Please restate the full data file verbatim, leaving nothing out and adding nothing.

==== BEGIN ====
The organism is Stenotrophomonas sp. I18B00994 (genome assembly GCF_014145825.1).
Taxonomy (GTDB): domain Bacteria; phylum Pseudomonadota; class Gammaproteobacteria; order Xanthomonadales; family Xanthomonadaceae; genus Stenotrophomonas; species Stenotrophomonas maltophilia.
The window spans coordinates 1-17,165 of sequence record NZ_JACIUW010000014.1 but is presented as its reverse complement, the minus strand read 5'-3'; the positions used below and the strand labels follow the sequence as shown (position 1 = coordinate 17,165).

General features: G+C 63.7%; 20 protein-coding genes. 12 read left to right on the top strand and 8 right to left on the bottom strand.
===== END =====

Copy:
The organism is Stenotrophomonas sp. I18B00994 (genome assembly GCF_014145825.1).
Taxonomy (GTDB): domain Bacteria; phylum Pseudomonadota; class Gammaproteobacteria; order Xanthomonadales; family Xanthomonadaceae; genus Stenotrophomonas; species Stenotrophomonas maltophilia.
The window spans coordinates 1-17,165 of sequence record NZ_JACIUW010000014.1 but is presented as its reverse complement, the minus strand read 5'-3'; the positions used below and the strand labels follow the sequence as shown (position 1 = coordinate 17,165).

General features: G+C 63.7%; 20 protein-coding genes. 12 read left to right on the top strand and 8 right to left on the bottom strand.